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The Man In The Tweed Cap

Discussion in 'Anything goes' started by Bubbler, Jun 5, 2012.

  1. Bubbler

    Bubbler Active Member

    I've never cultivated a "look". Not on purpose anyway.

    I've never worn a particular brand of shirt, pants or shoes. I've never had a stylized haircut. I've never had any facial features -- facial hair, jewelry, etc. I've never given a shit, to be honest. I always thought, and still think mostly, that those who preoccupy themselves too much with what they're wearing are vain and those who preoccupy themselves with what others are wearing are soulless fucks.

    But not giving a shit has its drawbacks. I'm a little vain, after all. My default look could best be described as Disheveled Geek. Oh sure, I'd like to think I'm the consummate T-shirt and jeans guy, what with my supple ass and all, enough to put that dickhead from Dirty Jobs to shame in those jeans ads.

    Other than the ass, which you know all about, there's not much to work with here. I'm a 40, I'm a man, and I'm a man who's slightly overweight, has pigment that's somewhere north of the hue of the Antarctic surface and whose thick legs are completely disproportionate to my puny arms.

    My most noticeable feature is undoubtedly my hairline. I've had a receding hairline since my 20s, but it's receding slower than zombie Notorious B.I.G.* in a triathlon. Based on relatives, it'll never completely recede. It doesn't help that the shape of my head makes the circumference of the hairlines seem akin to that of the equator of Venus.

    * That's admittedly a forced reference, but I made it anyway to advertise our bizarre world. On Yahoo Answers, someone actually posted a query about fat people. Who Are Some Famous Fat People? Strange days, indeed. http://answers.yahoo.com/question/index?qid=20100212060424AACBdGm

    When I wore hats, I used to wear baseball caps, but I can't do it regularly anymore because it affects the circulation to my head (long story) and I'm getting a bit too old anyway.

    So what to do? That's when I rediscovered my Irish tweed cap.

    It was given to me as a gift many years ago. It's a real Irish Donegal tan tweed cap.

    I've never worn it. I got it when I was young and saw no need to wear it. It sat in a box for years. I found it after unpacking once and got it out for a gag as much as anything else. Pretty sure the only time I've worn it was to work on St. Patrick's Day once.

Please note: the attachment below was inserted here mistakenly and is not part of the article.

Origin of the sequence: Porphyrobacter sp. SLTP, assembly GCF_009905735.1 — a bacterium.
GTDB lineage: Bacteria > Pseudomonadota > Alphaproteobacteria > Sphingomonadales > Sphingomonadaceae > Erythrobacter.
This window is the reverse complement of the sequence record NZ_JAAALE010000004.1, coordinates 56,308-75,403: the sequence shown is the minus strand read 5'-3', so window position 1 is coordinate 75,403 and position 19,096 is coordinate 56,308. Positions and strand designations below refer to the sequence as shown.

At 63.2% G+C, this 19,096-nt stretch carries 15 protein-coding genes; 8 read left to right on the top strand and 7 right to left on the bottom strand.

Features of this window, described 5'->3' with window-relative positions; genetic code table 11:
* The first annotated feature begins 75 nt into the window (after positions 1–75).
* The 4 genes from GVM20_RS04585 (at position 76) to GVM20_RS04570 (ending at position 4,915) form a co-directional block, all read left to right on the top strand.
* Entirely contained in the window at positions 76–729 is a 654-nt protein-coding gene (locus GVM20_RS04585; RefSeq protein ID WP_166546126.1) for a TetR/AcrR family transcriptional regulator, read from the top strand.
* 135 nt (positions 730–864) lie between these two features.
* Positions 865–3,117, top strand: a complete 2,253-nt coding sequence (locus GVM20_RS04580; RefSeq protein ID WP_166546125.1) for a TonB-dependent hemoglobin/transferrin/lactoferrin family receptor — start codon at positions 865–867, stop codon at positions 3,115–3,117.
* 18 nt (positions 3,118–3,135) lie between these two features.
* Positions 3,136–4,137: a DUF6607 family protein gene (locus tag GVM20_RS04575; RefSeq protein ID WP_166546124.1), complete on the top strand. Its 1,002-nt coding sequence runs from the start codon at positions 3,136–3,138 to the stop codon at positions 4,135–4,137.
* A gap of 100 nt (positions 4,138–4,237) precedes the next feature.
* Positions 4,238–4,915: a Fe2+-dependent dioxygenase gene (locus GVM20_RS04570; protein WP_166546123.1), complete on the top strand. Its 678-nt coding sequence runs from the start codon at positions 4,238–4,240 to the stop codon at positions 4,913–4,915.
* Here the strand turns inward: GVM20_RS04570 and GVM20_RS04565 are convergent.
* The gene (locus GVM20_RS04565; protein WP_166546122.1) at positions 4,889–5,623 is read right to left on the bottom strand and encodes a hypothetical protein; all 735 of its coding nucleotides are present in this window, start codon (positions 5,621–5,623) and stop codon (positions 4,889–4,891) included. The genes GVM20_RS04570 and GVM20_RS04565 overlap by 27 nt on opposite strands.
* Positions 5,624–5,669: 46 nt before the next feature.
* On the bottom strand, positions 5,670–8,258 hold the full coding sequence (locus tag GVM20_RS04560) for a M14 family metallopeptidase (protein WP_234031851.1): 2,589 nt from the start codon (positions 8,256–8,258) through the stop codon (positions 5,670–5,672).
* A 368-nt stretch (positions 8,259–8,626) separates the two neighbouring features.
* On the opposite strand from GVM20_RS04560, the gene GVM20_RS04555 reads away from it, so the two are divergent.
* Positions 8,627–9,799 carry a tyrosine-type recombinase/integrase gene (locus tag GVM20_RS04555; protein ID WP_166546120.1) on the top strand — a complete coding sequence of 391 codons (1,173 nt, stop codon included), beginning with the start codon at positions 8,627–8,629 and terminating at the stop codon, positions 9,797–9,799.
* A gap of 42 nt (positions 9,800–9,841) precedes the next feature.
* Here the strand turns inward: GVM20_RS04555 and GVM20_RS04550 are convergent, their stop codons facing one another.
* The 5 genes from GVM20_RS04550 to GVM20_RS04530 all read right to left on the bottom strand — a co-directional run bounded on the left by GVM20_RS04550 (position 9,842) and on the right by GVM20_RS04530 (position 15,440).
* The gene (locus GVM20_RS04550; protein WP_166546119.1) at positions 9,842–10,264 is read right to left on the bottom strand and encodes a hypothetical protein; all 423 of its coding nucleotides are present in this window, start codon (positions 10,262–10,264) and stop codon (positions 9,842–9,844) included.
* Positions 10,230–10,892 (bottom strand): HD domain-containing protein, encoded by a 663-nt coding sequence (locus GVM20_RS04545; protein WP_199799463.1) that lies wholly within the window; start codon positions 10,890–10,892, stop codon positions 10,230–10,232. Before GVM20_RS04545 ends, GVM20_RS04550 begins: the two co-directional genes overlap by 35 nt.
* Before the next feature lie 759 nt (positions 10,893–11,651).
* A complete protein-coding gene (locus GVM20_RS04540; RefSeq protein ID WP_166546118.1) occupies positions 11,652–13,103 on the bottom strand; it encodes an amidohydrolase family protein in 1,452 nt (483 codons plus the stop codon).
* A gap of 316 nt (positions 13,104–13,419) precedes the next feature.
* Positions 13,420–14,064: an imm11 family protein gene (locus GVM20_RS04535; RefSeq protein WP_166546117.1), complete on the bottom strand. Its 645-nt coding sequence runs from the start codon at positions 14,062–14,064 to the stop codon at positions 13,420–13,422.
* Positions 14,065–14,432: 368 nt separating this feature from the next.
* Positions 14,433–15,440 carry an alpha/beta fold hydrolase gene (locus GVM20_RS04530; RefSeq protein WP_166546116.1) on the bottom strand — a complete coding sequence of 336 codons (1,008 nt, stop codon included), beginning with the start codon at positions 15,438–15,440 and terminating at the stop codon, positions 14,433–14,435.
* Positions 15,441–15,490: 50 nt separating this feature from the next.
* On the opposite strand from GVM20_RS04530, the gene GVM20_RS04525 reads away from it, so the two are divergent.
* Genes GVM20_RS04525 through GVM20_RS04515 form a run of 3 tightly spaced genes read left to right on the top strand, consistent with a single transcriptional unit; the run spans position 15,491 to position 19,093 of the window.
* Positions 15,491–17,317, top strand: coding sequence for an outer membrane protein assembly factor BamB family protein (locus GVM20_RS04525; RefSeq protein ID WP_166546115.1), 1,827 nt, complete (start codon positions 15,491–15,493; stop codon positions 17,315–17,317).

But its been calling me. I've always had an affinity for Irish caps. I've seen the pictures of Irishmen from the Troubles, etc., and they all wore them. Looked cool too, even if they weren't trying to be. Not only that, but the cap sort of negates the receding hairline look. The cap provides a border, a sort of framing device.

    I felt like I was being ridiculous, but on another level, I wondered to myself, could I pull it off?

    Ha! The minute I wore the cap on the job or in my personal life is the minute it's viewed as the self-conscious act it undoubtedly is and I'm not comfortable with that either. If I was going to do it, I needed to go on a trial run out of sight, out of mind. So I threw my cap in my suitcase and decided my statement would be made in ...

    Portland!

    The city of rain, hipsters and acceptance of outwardly conscious fashion statements. Portland lived up to it mostly in the best of ways. One of the great American cities. I loved everything about it. It emboldened me to try my experiment.

    It wasn't easy. For someone who allegedly didn't give a shit about a fashion statement, I was sure self-conscious about this one. I wore a black mock turtle neck, itself unusual for me, and khaki jeans.

    The douchebag factor was high, I repeat, confidence was high!

    I tried it on in front of the hotel mirror. Several times I put it down and laughed to myself thinking, "Don't be an asshole! You look ridiculous!"

    But I forged ahead anyway. I drove my rental car to the Max (light rail) station to do some exploring. I looked in the rear view mirror and had my last second-thoughts. I hesitated for a moment, but I put the cap on. Go time.

    As I strolled to the train, I felt like every eye was on me. I couldn't decide what people thought. Was I a Gaelic beatnik? Was I AC/DC lead singer Brian Johnson's ne'er do well cousin? Was I the most homosexual Irish gangster this side of the Krays?

    But as I rode the train, and as more riders got on, few seemed to notice. I got a few glances, but nothing major. It seemed my cap was perfectly acceptable to them, if they noticed it at all.

    Somewhere on that train ride, I learned something about the waste of time that is self-consciousness. While I thought of myself as the douche very consciously wearing a tweed cap around Portland, the truth is that Portland never perceived me any other way. To everyone I walked by, I was just some dude in a tweed cap. They never perceived me any other way. It was no big deal.

    That's kind of empowering. So I wore it around this beautiful rainy city proud. I gallivanted down Burnside Street. I sashayed between the shelves at Powell's Books. I strutted through Pioneer Square.

    I fly home tomorrow. I may never get a chance to go back there, but in Portland, I'll always be The Man In The Tweed Cap. And I'm totally cool with that.
     
  2. dooley_womack1

    dooley_womack1 Well-Known Member

    In Portland, you won't be noticed unless something thinks you're a fence or a black tar dealer.
     
  3. DanOregon

    DanOregon Well-Known Member

    "THAT WAS YOU???!!!"
     
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